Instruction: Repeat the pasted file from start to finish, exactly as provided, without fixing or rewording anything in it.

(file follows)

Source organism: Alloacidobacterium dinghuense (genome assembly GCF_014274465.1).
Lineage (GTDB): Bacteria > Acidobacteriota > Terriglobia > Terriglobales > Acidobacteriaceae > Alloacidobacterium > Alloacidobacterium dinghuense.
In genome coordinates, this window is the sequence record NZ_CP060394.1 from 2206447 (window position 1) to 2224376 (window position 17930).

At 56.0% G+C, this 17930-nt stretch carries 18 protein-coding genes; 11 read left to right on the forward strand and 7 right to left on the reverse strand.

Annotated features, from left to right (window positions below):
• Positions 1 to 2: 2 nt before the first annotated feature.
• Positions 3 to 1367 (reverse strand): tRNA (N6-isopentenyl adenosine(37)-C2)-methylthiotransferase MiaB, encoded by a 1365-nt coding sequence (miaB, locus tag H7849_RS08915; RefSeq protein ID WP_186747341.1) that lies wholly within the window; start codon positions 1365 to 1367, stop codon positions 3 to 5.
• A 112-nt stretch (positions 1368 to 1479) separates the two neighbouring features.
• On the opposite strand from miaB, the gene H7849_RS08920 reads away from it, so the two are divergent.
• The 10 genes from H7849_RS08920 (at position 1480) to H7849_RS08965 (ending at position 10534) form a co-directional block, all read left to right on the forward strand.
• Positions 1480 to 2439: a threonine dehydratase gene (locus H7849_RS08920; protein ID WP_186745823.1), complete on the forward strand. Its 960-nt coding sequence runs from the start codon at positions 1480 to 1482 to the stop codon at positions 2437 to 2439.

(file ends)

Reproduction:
Source organism: Alloacidobacterium dinghuense (genome assembly GCF_014274465.1).
Lineage (GTDB): Bacteria > Acidobacteriota > Terriglobia > Terriglobales > Acidobacteriaceae > Alloacidobacterium > Alloacidobacterium dinghuense.
In genome coordinates, this window is the sequence record NZ_CP060394.1 from 2206447 (window position 1) to 2224376 (window position 17930).

At 56.0% G+C, this 17930-nt stretch carries 18 protein-coding genes; 11 read left to right on the forward strand and 7 right to left on the reverse strand.

Annotated features, from left to right (window positions below):
• Positions 1 to 2: 2 nt before the first annotated feature.
• Positions 3 to 1367 (reverse strand): tRNA (N6-isopentenyl adenosine(37)-C2)-methylthiotransferase MiaB, encoded by a 1365-nt coding sequence (miaB, locus tag H7849_RS08915; RefSeq protein ID WP_186747341.1) that lies wholly within the window; start codon positions 1365 to 1367, stop codon positions 3 to 5.
• A 112-nt stretch (positions 1368 to 1479) separates the two neighbouring features.
• On the opposite strand from miaB, the gene H7849_RS08920 reads away from it, so the two are divergent.
• The 10 genes from H7849_RS08920 (at position 1480) to H7849_RS08965 (ending at position 10534) form a co-directional block, all read left to right on the forward strand.
• Positions 1480 to 2439: a threonine dehydratase gene (locus H7849_RS08920; protein ID WP_186745823.1), complete on the forward strand. Its 960-nt coding sequence runs from the start codon at positions 1480 to 1482 to the stop codon at positions 2437 to 2439.